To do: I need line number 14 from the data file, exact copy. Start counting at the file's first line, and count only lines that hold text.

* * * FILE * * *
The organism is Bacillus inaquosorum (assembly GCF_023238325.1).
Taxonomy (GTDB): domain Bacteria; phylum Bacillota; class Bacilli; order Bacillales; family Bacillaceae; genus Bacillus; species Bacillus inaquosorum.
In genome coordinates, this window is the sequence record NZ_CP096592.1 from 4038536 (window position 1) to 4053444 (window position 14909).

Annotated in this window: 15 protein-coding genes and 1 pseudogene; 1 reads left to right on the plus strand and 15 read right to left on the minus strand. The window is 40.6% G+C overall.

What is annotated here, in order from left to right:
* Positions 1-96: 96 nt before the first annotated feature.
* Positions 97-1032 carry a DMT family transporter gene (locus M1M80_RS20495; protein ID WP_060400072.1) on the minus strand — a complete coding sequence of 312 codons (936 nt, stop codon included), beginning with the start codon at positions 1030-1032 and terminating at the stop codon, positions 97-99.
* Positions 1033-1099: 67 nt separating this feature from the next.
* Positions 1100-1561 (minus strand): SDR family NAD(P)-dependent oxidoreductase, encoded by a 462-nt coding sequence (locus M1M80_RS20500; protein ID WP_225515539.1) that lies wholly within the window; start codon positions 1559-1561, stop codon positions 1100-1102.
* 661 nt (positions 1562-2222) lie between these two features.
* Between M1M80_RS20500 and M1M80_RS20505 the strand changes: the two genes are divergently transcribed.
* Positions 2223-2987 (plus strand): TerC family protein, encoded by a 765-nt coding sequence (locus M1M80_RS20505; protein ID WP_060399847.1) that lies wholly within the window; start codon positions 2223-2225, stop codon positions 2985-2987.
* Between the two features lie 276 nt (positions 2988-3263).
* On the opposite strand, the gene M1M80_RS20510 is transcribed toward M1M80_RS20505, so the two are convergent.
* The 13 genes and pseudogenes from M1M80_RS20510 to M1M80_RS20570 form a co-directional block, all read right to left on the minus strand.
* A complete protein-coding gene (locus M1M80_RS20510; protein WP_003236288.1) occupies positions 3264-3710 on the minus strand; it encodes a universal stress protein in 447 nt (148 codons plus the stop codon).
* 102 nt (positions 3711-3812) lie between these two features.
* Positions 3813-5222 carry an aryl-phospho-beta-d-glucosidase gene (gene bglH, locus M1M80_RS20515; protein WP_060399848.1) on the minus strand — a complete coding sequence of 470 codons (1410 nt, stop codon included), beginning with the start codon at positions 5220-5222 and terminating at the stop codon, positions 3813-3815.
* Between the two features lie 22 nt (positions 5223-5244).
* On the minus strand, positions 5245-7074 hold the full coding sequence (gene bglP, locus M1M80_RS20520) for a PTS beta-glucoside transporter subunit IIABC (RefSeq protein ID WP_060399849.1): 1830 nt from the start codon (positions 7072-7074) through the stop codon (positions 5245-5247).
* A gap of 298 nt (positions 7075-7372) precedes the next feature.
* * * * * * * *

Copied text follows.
* On the opposite strand, the gene M1M80_RS20510 is transcribed toward M1M80_RS20505, so the two are convergent.